Saturday, April 12, 2014

Pablo and the Hemphill 7's "The Great Bash"

My favorite PH7 song of all ti-i-ime, rescued from the archives of oblivion by Damien Stewart. Thanks, Sticky D!


Tuesday, April 08, 2014

Wilko Johnson and Roger Daltrey's "Going Back Home"

"Roger/Wilko" or "Dr./Who" -- the jokes are ready-made, but the teaming of the ex-Dr. Feelgood guitarist (who's become something of a folk hero in the UK since he bravely refused treatment and embarked on a tour in the face of a terminal cancer diagnosis) and the 'orrible 'oo vocalist (who's done charitable work for the Teenage Cancer Trust, making a collaboration with a muso who's flipped the Big C the two-finger salute a natural) is hardly a laughing matter.

Back in the early '70s, as prog and glam were taking over and punk was still a couple of years away, the Feelgoods, who hailed from the backwater of Canvey Island, kept the flag of British R&B flying, with Johnson looking like an escaped mental patient as he flailed away at his Telecaster with wild abandon and no picks. While the Who might not have been present at the creation of Brit R&B, they jumped on the bandwagon as soon as they could, with Daltrey ceding the lead guitar slot in the band he'd formed to the walking nose of an art student that the bassplayer brought in, so that he himself could channel Howlin' Wolf and James Brown. In the fullness of time, of course, said art student became the band's auteur, with Daltrey as the iconic, flowing-haired mouthpiece for his anthems. But you always got the feeling that the old brawler was lurking just under the surface, and Going Back Home gives him a chance to step forward and roar once more.

Recorded in a week last November and released in March on Chess Records (whatever that means nowadays), Going Back Home reprises Wilko compositions from the Feelgoods and his solo career, plus a Dylan cover ("Please Crawl Out Your Window"). Of course it's a throwback, but it's a mighty satisfying one. Like Daltrey's regular guitarist, Wilko's a groovemaker, not a showboat, so the band -- Norman Watt-Roy (bass), Dylan Howe (drums), Mick Talbot (keys) and Steve Weston (harp) -- carries a lot of the weight here. They lay down a solid, no-frills four-on-the-floor in the manner of, say, Rockpile.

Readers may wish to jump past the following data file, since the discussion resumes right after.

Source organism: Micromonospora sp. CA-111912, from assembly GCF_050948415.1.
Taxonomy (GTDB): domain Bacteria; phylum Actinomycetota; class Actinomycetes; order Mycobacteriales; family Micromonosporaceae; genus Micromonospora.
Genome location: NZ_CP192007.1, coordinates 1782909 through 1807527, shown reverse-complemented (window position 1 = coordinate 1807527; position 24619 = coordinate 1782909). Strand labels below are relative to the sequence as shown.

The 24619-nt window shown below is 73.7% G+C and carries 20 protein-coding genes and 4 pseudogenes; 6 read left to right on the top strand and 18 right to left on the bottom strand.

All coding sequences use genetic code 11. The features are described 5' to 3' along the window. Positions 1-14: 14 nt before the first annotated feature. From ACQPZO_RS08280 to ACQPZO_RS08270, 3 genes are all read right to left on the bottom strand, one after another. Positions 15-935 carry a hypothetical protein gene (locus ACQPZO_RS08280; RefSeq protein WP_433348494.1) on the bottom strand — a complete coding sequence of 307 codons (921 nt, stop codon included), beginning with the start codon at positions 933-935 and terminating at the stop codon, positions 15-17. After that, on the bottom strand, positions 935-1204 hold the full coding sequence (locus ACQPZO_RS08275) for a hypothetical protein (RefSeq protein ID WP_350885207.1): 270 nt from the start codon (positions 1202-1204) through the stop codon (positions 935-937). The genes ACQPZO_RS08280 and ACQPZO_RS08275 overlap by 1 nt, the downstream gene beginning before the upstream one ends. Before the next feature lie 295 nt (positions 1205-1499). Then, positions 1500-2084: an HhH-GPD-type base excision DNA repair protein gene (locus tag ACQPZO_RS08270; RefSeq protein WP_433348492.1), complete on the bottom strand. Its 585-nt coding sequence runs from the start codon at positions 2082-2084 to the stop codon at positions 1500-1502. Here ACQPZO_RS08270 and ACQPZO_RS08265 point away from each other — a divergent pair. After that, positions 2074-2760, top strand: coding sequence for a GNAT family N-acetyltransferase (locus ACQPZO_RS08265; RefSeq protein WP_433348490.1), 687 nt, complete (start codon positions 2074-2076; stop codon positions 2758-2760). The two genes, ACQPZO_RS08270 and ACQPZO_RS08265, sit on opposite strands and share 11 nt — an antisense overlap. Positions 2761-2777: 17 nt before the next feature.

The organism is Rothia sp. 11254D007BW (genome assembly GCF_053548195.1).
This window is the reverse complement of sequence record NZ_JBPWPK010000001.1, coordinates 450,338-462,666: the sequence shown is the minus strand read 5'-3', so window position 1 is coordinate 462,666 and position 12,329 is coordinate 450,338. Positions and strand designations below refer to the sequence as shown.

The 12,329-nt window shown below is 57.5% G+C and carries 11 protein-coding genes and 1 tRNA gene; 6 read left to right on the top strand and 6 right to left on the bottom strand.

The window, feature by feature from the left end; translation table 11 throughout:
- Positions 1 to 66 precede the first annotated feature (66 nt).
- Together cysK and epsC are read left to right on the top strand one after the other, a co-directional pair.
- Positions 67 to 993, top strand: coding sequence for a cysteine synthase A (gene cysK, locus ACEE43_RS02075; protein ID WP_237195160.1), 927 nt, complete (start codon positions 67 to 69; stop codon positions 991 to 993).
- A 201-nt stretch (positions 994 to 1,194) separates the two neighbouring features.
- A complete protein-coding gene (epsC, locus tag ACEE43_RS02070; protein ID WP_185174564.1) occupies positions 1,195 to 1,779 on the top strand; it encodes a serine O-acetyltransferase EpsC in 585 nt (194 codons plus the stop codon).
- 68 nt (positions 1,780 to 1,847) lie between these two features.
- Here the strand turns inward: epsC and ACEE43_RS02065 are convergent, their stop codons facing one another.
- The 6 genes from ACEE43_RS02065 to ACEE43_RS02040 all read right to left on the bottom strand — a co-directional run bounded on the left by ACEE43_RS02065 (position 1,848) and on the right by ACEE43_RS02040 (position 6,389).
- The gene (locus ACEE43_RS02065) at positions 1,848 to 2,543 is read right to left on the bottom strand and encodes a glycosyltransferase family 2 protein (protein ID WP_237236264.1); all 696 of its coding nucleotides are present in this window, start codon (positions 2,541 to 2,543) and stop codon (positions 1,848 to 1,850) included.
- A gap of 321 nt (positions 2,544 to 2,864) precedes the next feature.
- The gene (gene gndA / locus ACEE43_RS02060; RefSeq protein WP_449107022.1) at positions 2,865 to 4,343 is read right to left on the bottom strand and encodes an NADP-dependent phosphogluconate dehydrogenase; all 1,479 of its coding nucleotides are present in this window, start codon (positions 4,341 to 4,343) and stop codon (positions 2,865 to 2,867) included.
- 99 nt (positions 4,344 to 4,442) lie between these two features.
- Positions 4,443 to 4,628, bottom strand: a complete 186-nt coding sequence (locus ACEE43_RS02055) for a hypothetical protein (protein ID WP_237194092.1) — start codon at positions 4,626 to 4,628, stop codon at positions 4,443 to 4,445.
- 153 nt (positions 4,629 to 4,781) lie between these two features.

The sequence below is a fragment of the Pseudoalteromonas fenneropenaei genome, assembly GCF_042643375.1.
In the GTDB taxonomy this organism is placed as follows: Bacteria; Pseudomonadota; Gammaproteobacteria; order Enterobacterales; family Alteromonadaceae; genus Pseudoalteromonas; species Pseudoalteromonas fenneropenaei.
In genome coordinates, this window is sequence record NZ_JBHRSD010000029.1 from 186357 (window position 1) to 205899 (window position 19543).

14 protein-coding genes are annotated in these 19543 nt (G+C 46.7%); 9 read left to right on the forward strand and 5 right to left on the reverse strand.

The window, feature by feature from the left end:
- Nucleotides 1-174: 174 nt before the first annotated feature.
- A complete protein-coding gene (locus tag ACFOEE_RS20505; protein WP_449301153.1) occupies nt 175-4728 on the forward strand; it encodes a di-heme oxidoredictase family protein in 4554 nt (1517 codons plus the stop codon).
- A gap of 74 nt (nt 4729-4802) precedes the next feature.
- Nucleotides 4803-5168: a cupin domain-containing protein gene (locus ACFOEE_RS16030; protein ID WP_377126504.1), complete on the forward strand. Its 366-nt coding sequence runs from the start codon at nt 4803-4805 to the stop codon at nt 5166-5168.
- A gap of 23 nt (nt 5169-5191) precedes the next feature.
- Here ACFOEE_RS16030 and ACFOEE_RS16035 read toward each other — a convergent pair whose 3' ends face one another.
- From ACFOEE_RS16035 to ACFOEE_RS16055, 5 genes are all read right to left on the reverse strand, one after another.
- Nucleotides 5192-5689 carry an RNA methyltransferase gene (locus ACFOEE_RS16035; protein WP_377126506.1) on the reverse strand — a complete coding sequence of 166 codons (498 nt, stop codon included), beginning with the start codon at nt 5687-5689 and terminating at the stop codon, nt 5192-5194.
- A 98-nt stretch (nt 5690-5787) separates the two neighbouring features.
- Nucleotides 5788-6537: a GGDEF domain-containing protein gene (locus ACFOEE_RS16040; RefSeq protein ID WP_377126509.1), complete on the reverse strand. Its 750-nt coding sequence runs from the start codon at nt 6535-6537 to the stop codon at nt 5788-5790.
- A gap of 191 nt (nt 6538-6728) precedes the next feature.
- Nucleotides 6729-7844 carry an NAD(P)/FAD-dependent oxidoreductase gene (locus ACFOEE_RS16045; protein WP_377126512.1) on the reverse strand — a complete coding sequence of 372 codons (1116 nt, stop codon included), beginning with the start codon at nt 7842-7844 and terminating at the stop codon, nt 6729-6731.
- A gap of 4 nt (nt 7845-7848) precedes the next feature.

When Wilko steps out, he makes pithy statements that show he drank from the same deep well as Townshend -- a little Berry here, a little Hooker there, a whole lot of Steve Cropper and especially Johnny Kidd & the Pirates' Mick Green. For all one hears about the effects of age on Daltrey's pipes, he sounds remarkably like the man who growled R&B-period Who numbers like "Bald-Headed Woman" and "Daddy Rolling Stone," half a century ago. Wilko's meat-and-potatoes songcraft is a good fit for that voice, and the resultant mix would sound really good in a sweaty pub. High spots include the change-of-pace slow one "Turned 21," the almost-funky "Keep On Loving You," the Feelgoods' flag-waver "Sneaking Suspicion," and "Everybody's Carrying a Gun," the lyrics to which seem more applicable to 'Meercuh than the UK. Long live Wilko, and good on Roger for undertaking this project.

Saturday, April 05, 2014

A little Mumblety Peg history

Mumblety Peg was a punk band from Fort Worth, Texas, active between 1990 and 1994.

Matt Hembree (bassist extraordinaire and Mumblety Peg fan)They were messy and sloppy and drunk and all kinds of fun. Like a low-rent Ramones from Fort Worth. Hard to imagine a "low rent Ramones" but that's what they hit like. The first time I saw them was at the opening and closing night of Melissa Kirkendall and Kelly Parker's club On The Thrift. Open for one night, closed by the fire marshal.

Jeff Satterly (guitarist and vocalist): I worked at Sound Warehouse and Hardy would come in a lot. Hardy introduced me to Chris Emory and we formed the Losers. Hardy and Chris had talent. I learned three chords and wanted to be a punk band from Fort Worth.

Chris Emory (original drummer): We were all working together at Sound Warehouse and just started jamming together one evening after work and it just clicked. Each of the three of us were into some totally different styles of rock but we all had a great love of simple hard charging punk and offbeat music. I had just been in a band with the amazing [prog rock guitarist] Bill Pohl, so playing with the Peg was a complete turn around for me musically, but I loved it!

Jeff Satterly: When the Losers broke up, I started playing with Michael Parker. I got Chris and Hardy in on it. We had our first gig lined up and Michael moved to Cali. I got Jeff [Adcock] to sing and just played punk covers. Our third practice was our first gig.